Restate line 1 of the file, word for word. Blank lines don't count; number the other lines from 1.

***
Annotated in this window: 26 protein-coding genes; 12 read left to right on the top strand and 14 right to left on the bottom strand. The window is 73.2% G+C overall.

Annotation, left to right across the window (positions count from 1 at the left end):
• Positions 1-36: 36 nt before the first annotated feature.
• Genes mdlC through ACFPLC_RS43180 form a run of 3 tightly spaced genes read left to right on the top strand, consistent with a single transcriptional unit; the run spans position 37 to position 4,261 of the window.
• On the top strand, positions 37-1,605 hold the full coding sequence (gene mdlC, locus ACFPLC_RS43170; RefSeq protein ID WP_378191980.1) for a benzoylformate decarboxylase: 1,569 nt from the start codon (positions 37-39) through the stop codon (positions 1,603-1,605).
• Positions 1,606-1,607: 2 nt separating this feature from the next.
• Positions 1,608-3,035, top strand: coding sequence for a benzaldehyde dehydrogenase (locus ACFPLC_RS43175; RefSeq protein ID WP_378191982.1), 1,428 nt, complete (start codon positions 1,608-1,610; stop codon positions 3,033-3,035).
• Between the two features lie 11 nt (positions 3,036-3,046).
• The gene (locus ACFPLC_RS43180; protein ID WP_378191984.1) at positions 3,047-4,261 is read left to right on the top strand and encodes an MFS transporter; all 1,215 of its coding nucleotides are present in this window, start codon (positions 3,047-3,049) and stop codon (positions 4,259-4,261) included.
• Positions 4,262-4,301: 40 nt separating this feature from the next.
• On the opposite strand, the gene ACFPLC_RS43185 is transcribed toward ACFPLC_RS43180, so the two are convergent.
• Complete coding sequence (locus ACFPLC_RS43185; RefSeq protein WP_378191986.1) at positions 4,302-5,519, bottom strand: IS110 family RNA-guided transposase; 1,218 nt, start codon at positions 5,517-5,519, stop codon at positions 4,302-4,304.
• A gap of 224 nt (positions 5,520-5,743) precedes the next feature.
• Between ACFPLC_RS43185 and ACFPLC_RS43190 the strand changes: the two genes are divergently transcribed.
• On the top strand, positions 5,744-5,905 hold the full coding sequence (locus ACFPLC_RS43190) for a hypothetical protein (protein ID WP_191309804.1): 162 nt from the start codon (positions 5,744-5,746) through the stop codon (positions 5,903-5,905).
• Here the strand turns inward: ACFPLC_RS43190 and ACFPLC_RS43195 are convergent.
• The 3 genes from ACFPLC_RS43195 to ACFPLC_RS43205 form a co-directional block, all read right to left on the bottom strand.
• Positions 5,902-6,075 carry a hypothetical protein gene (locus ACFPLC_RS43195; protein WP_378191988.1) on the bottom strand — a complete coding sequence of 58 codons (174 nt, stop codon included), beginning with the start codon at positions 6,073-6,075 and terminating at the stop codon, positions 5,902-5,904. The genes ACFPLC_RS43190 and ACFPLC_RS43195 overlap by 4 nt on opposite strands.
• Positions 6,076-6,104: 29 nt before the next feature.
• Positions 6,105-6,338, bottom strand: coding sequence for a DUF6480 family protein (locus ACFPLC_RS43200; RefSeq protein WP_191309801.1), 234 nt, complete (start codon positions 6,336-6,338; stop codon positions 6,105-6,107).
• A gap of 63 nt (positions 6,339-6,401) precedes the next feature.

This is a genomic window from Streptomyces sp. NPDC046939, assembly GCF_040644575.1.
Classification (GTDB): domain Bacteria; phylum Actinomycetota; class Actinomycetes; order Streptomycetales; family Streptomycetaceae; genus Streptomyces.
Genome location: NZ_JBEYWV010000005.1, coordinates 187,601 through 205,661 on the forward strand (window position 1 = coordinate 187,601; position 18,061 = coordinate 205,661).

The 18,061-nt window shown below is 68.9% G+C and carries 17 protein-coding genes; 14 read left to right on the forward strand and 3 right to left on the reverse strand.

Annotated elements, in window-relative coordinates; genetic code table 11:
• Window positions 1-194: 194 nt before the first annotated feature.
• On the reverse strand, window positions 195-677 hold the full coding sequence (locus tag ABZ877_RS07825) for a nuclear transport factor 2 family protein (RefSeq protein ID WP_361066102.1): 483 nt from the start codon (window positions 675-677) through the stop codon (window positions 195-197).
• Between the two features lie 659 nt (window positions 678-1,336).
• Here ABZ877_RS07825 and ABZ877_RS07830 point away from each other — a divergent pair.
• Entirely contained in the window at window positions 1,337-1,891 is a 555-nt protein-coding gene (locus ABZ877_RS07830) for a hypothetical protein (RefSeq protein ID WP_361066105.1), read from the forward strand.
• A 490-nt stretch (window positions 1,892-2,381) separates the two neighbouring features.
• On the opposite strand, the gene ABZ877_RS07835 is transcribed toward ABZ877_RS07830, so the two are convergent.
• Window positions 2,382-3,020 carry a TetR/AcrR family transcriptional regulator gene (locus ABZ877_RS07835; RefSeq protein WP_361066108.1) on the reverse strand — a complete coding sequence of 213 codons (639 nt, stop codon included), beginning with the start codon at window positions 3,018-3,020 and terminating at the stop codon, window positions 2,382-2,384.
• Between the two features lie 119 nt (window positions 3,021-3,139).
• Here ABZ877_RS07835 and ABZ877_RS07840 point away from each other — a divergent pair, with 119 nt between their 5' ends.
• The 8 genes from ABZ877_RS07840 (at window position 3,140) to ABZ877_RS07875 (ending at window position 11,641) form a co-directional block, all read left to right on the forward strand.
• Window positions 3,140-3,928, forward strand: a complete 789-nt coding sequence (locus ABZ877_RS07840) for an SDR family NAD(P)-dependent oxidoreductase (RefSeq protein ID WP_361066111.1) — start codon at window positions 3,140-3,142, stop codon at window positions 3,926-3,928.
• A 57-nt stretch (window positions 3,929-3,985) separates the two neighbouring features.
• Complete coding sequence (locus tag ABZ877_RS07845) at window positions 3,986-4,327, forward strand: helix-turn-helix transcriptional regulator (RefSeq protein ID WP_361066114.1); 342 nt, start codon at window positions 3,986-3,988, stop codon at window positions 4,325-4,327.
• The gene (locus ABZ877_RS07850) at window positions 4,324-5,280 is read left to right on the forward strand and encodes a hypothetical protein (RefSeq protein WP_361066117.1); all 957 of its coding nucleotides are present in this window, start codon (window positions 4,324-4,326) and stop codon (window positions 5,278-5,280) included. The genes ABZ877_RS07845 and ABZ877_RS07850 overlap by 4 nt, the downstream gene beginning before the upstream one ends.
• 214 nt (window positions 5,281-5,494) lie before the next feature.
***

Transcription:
Annotated in this window: 26 protein-coding genes; 12 read left to right on the top strand and 14 right to left on the bottom strand. The window is 73.2% G+C overall.